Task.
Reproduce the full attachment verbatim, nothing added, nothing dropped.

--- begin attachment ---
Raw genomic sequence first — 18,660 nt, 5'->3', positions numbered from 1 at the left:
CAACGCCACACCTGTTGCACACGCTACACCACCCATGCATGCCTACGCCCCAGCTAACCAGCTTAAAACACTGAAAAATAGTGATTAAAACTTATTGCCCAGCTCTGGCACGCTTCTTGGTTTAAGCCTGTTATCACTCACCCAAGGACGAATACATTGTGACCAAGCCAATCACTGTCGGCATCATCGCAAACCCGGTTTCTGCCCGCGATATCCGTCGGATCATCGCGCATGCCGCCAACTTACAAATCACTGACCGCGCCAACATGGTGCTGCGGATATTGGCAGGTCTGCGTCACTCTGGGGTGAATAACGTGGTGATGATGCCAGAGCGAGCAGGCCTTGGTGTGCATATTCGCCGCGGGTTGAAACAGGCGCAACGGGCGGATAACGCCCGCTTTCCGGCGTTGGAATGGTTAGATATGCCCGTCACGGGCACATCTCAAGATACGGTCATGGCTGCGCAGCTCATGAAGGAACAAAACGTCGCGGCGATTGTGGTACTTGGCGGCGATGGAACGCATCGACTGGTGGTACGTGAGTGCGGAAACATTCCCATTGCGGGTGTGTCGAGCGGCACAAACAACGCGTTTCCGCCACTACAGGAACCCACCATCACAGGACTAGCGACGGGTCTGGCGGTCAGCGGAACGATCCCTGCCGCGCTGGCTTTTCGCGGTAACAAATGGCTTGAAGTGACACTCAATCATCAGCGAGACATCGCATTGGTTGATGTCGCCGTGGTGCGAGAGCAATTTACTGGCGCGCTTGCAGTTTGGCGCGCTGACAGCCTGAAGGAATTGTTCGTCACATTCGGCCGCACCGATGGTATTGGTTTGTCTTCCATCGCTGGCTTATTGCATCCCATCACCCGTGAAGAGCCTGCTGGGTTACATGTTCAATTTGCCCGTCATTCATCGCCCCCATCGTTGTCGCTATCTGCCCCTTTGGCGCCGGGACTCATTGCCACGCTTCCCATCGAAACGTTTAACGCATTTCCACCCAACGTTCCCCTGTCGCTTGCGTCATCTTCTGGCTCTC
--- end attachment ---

Raw genomic sequence first — 18,660 nt, 5'->3', positions numbered from 1 at the left:
CAACGCCACACCTGTTGCACACGCTACACCACCCATGCATGCCTACGCCCCAGCTAACCAGCTTAAAACACTGAAAAATAGTGATTAAAACTTATTGCCCAGCTCTGGCACGCTTCTTGGTTTAAGCCTGTTATCACTCACCCAAGGACGAATACATTGTGACCAAGCCAATCACTGTCGGCATCATCGCAAACCCGGTTTCTGCCCGCGATATCCGTCGGATCATCGCGCATGCCGCCAACTTACAAATCACTGACCGCGCCAACATGGTGCTGCGGATATTGGCAGGTCTGCGTCACTCTGGGGTGAATAACGTGGTGATGATGCCAGAGCGAGCAGGCCTTGGTGTGCATATTCGCCGCGGGTTGAAACAGGCGCAACGGGCGGATAACGCCCGCTTTCCGGCGTTGGAATGGTTAGATATGCCCGTCACGGGCACATCTCAAGATACGGTCATGGCTGCGCAGCTCATGAAGGAACAAAACGTCGCGGCGATTGTGGTACTTGGCGGCGATGGAACGCATCGACTGGTGGTACGTGAGTGCGGAAACATTCCCATTGCGGGTGTGTCGAGCGGCACAAACAACGCGTTTCCGCCACTACAGGAACCCACCATCACAGGACTAGCGACGGGTCTGGCGGTCAGCGGAACGATCCCTGCCGCGCTGGCTTTTCGCGGTAACAAATGGCTTGAAGTGACACTCAATCATCAGCGAGACATCGCATTGGTTGATGTCGCCGTGGTGCGAGAGCAATTTACTGGCGCGCTTGCAGTTTGGCGCGCTGACAGCCTGAAGGAATTGTTCGTCACATTCGGCCGCACCGATGGTATTGGTTTGTCTTCCATCGCTGGCTTATTGCATCCCATCACCCGTGAAGAGCCTGCTGGGTTACATGTTCAATTTGCCCGTCATTCATCGCCCCCATCGTTGTCGCTATCTGCCCCTTTGGCGCCGGGACTCATTGCCACGCTTCCCATCGAAACGTTTAACGCATTTCCACCCAACGTTCCCCTGTCGCTTGCGTCATCTTCTGGCTCTC